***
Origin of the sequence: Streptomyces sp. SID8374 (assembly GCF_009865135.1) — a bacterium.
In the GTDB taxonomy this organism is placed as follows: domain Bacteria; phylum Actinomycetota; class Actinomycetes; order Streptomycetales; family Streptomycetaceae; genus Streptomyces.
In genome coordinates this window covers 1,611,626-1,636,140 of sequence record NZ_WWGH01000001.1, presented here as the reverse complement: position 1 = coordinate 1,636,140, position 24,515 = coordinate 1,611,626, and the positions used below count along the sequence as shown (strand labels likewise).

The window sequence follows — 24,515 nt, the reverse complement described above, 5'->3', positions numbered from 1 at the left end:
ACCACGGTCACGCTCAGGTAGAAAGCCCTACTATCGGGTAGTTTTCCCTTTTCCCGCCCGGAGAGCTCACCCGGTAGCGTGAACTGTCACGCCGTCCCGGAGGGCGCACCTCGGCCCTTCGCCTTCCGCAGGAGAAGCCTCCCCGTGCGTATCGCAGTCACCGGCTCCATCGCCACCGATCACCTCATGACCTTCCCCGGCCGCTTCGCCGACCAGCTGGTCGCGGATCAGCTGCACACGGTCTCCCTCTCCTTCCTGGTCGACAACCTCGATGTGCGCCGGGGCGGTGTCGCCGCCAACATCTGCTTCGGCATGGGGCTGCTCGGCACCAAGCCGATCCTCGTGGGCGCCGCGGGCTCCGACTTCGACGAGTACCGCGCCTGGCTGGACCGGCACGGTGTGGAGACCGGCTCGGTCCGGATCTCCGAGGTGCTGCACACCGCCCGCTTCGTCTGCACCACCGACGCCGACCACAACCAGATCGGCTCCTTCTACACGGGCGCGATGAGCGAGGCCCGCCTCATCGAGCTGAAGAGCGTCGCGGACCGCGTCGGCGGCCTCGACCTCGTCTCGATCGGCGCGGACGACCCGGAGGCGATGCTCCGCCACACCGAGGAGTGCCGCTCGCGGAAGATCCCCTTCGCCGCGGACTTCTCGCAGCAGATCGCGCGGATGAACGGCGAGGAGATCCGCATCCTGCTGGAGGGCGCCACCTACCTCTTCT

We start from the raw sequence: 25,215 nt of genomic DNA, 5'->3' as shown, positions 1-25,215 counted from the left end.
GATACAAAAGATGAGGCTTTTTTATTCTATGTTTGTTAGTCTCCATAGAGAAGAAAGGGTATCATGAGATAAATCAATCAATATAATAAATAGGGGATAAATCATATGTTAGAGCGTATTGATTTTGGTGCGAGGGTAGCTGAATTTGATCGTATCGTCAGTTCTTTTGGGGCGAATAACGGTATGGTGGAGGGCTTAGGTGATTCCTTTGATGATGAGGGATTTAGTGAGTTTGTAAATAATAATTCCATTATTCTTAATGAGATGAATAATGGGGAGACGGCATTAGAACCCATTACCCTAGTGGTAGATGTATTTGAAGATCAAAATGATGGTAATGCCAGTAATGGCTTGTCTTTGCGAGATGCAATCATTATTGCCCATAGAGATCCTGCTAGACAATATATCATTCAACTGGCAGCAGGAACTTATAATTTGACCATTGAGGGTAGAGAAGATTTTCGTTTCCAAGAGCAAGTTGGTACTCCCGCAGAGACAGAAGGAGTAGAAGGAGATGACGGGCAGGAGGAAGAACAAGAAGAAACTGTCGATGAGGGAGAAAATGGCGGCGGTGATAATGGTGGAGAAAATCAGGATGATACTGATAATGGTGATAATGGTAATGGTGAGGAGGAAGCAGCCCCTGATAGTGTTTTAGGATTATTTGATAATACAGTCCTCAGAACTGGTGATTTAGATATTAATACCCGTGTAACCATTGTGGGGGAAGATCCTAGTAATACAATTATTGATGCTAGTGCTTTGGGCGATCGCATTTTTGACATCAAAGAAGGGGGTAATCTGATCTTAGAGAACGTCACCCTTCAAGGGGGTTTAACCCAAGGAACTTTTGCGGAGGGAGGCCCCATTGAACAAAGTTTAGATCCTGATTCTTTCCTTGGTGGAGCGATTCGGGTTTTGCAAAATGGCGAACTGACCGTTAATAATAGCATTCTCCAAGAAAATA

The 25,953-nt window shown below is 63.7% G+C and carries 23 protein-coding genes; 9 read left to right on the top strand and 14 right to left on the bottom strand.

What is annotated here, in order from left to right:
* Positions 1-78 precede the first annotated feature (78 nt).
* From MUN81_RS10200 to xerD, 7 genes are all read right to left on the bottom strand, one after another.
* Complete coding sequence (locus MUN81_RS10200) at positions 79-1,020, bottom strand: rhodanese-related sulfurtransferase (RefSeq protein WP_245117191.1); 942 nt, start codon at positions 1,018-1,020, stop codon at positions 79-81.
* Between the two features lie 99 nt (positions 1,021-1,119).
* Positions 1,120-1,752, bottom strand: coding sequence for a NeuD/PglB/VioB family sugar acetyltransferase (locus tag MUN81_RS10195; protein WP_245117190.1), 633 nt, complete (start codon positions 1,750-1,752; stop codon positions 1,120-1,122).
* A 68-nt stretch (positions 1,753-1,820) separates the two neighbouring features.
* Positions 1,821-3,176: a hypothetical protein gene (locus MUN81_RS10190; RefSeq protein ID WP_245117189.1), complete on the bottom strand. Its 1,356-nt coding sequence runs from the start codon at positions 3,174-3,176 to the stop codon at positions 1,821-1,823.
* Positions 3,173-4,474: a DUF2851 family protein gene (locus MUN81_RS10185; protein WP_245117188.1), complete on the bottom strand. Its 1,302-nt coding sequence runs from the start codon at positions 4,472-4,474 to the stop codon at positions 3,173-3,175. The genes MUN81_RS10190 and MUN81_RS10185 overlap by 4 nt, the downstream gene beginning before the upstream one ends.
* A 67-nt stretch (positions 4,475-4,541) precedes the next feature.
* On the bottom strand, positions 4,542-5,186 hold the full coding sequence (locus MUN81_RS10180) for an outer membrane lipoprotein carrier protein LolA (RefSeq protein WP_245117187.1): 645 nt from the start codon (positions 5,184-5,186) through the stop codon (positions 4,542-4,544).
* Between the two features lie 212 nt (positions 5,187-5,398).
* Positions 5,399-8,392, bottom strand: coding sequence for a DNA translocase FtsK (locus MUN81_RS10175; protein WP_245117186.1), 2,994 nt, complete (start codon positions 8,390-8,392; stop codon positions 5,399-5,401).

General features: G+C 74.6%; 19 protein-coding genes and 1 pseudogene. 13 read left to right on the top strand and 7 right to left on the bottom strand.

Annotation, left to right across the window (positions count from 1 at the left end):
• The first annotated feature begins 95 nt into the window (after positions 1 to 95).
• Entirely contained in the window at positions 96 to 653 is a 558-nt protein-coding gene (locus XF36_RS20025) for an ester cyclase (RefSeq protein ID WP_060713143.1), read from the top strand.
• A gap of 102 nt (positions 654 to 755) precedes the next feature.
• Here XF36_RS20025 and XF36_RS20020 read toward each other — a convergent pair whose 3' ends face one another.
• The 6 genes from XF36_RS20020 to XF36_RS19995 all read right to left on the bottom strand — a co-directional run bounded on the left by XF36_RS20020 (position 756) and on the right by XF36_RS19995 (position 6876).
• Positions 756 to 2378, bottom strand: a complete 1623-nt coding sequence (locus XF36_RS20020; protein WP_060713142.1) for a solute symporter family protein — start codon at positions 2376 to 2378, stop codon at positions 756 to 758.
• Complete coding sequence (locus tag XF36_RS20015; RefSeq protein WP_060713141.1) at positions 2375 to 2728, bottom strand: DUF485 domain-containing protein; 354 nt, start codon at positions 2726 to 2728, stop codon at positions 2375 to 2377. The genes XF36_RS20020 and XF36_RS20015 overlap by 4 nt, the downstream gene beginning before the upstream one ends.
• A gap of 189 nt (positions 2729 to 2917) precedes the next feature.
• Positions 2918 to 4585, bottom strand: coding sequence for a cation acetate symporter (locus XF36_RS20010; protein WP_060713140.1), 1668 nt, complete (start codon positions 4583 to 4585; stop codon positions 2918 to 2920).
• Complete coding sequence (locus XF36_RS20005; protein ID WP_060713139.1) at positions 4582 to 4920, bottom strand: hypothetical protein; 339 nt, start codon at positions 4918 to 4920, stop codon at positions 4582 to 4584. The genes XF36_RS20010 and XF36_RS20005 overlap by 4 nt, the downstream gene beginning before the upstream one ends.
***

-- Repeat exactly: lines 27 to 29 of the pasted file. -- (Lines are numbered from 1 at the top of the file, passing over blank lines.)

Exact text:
• Here XF36_RS20025 and XF36_RS20020 read toward each other — a convergent pair whose 3' ends face one another.
• The 6 genes from XF36_RS20020 to XF36_RS19995 all read right to left on the bottom strand — a co-directional run bounded on the left by XF36_RS20020 (position 756) and on the right by XF36_RS19995 (position 6876).
• Positions 756 to 2378, bottom strand: a complete 1623-nt coding sequence (locus XF36_RS20020; protein WP_060713142.1) for a solute symporter family protein — start codon at positions 2376 to 2378, stop codon at positions 756 to 758.